Red-ruffed Fruitcrow (Pyroderus-scutatus)

The Red-ruffed Fruitcrow is a large bird belonging to the Cotingidae family. It does resemble a crow in overall body form, but it sports a brilliant red-orange throat and an orange chest and belly that’s very distinctive, even inside the darkness of the forest they inhabit. Although arboreal, they do come to the ground to eat fallen fruit. Another endemic bird of Colombia. We saw this bird in Yarumo Blanco SFF, in Pereira, where it is actually abundant and not so afraid of people. It came to ground a few times and seemed to be comfortable with us being around.

Green-and-black Fruiteater (Pipreola riefferii)

The Green-and-black Fruiteater is a species of the Cotingidae family, despite having a body form similar to a Tanager. The female is entirely green with yellow streaking on the belly, and red bill and legs. The male is similar, but has a black head and a yellow necklace that separates the black head from the green belly. We saw this species as we searched for the Gold-ringed Tanager at Tatama National Park. It was not surprisingly perching on a branch that showed some small fruits, which presumably were being eaten by the bird.

Shining Honeycreeper (Cyanerpes lucidus)

Just like the Red-legged Honeycreeper, which I soon learnt to love too much, the Shining Honeycreeper is a gorgeous species. It seems that all birds bearing the Honeycreeper name are incredibly colorful, with the Green Honeycreeper sharing an space with these beauties. In all three species, dymorphism marks great differences between genders, with the males having the most conspicuous colors for attracting females. The female has a green back, light blue chest with streaking and yellowish legs, although not as bright as the male’s. The female seems to be fluffier than the male, which is more streamlined than the corresponding male of the Red-legged species. They can get quite aggressive against Red-legged Honeycreepers when they coincide at the same site.

Brown-hooded Parrot (Pyrilia haematotis)

The Brown-hooded Parrot is a noisy species of parrot that travels in groups of 10 or more. I have seen them at Laguna del Lagarto Lodge, in Boca Tapada, which is located very close to the border with Nicaragua. They arrive to the fruit feeder in big numbers and compete with other birds for the food. Their defining mark is the head, which is brown, showing also red to rose cheeks and a white mask. Once they come to the perch, they move slowly through it, sometimes aided by their beak, which serves as a third limb to prevent falling. Compared with other species of parrots, it is medium sized, being much larger than the Orange-chinned Parakeet, and smaller than the Scarlet and Great Green Macaws.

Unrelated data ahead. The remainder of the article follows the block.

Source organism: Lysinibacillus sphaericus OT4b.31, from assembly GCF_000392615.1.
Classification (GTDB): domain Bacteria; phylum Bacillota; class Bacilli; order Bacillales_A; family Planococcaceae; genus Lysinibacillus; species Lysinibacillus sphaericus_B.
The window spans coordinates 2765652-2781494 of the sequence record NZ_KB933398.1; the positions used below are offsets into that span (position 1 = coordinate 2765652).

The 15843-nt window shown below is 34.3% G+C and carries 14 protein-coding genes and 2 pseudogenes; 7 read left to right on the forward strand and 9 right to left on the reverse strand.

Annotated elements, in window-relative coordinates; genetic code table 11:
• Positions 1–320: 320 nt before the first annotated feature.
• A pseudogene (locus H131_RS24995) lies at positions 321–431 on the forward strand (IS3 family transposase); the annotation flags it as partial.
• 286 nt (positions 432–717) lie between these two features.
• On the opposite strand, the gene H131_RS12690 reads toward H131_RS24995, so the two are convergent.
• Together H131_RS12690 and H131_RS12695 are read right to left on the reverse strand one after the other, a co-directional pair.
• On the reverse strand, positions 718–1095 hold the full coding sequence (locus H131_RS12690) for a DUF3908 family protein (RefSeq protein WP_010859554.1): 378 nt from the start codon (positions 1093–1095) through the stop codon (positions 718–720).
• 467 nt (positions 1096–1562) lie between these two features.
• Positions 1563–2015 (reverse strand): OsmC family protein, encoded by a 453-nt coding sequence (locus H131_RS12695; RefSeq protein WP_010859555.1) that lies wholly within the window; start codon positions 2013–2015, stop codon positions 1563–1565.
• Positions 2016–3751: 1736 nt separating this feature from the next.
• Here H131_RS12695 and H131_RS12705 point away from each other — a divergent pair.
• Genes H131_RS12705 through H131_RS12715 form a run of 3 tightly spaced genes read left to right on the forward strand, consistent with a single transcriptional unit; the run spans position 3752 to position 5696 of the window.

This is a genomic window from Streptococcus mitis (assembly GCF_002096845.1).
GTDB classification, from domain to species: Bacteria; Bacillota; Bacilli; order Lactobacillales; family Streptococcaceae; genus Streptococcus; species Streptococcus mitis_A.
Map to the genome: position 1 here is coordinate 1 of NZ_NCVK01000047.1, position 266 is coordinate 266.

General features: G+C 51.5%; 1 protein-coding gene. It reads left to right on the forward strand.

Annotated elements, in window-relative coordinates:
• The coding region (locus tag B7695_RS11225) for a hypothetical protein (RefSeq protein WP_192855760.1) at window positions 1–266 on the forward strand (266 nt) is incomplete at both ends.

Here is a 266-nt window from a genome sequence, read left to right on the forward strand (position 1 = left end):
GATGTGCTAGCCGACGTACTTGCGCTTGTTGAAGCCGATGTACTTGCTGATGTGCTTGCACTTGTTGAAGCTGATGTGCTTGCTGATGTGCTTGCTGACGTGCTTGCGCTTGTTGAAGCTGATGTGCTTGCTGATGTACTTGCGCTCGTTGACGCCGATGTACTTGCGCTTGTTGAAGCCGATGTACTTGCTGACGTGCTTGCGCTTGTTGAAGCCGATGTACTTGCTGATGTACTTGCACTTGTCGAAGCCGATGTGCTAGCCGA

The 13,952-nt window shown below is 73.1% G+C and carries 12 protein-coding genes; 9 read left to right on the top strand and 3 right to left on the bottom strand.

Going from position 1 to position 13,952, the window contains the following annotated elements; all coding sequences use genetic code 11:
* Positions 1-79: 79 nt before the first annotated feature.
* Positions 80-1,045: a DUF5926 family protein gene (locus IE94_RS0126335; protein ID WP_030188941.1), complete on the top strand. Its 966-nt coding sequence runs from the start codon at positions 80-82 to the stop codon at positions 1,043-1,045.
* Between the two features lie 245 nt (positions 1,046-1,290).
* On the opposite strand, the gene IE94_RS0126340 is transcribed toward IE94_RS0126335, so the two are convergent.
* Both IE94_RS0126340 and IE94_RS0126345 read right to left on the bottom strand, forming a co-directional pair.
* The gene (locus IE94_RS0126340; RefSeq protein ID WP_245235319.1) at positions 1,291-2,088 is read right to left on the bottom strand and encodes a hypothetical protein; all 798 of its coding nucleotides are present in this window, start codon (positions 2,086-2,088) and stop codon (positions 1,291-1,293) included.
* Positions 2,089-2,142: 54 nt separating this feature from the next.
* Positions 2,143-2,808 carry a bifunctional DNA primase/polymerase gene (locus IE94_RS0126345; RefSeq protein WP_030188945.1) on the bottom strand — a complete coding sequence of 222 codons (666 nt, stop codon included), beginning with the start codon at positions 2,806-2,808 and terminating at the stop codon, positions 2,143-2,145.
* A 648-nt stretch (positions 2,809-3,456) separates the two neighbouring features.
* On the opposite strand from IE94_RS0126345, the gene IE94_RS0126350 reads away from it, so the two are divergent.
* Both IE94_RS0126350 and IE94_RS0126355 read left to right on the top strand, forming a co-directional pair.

Collared Aracari (Pteroglossus torquatus)

The Collared Aracari is very similar to the Fiery-billed Aracari, but the upper part of the beak does not have the green-yellow-red coloration found on the Fiery-billed, and the ring around the belly is darker; also the ranges do not overlap, with the Fiery-billed Aracari seen in the Central and South Pacific, and the Collared Aracari seen in the Caribbean and the Northern Pacific. Both the Fiery and Collared Aracaris have a bright red rump, which differentiates them to the Yellow-throated and Keel-billed Toucans, which have white rumps. The juveniles have a very similar coloration, however their beaks and chest are duller in appearance, and overall the plumage is fluffier. The Collared Aracari is known in Costa Rica as the Gangster, as they always come in groups, bullying other birds that may be at food sources.

Red-legged Honeycreeper (Cyanerpes Cyaneus)

The moment I saw this bird for the first time, I knew it would become my favorite. It is fairly small, yet the blue body and red legs of the male just pop out in their normal habitat, which is fairly green. The female is more difficult to spot, since most of the body is dark green, and the legs are dull red, even brownish. And there is more, because the juvenile male starts with the same green color as the female, however as it matures it gets the blue body and bright red legs. After the breeding season, the male again turns green, but keeps the red legs. This means that males can also be seen in various molting stages, with patches of green, blue and black all over the body.

Note that while the Red-legged Honeycreeper is in the Tanager family, its body shape is slimmer and is in general smaller than the Tanagers. The closest one in size is the Plain-colored Tanager, however the body shape is entirely different, with shorter bill and fluffier plumage. In Costa Rica, there are two other Honeycreeper species, the Shining Honeycreeper (which belongs to the same Cyanerpes genus) with its yellow legs, and the Green Honeycreeper (which belongs to the Chlorosphanes genus), with a green body.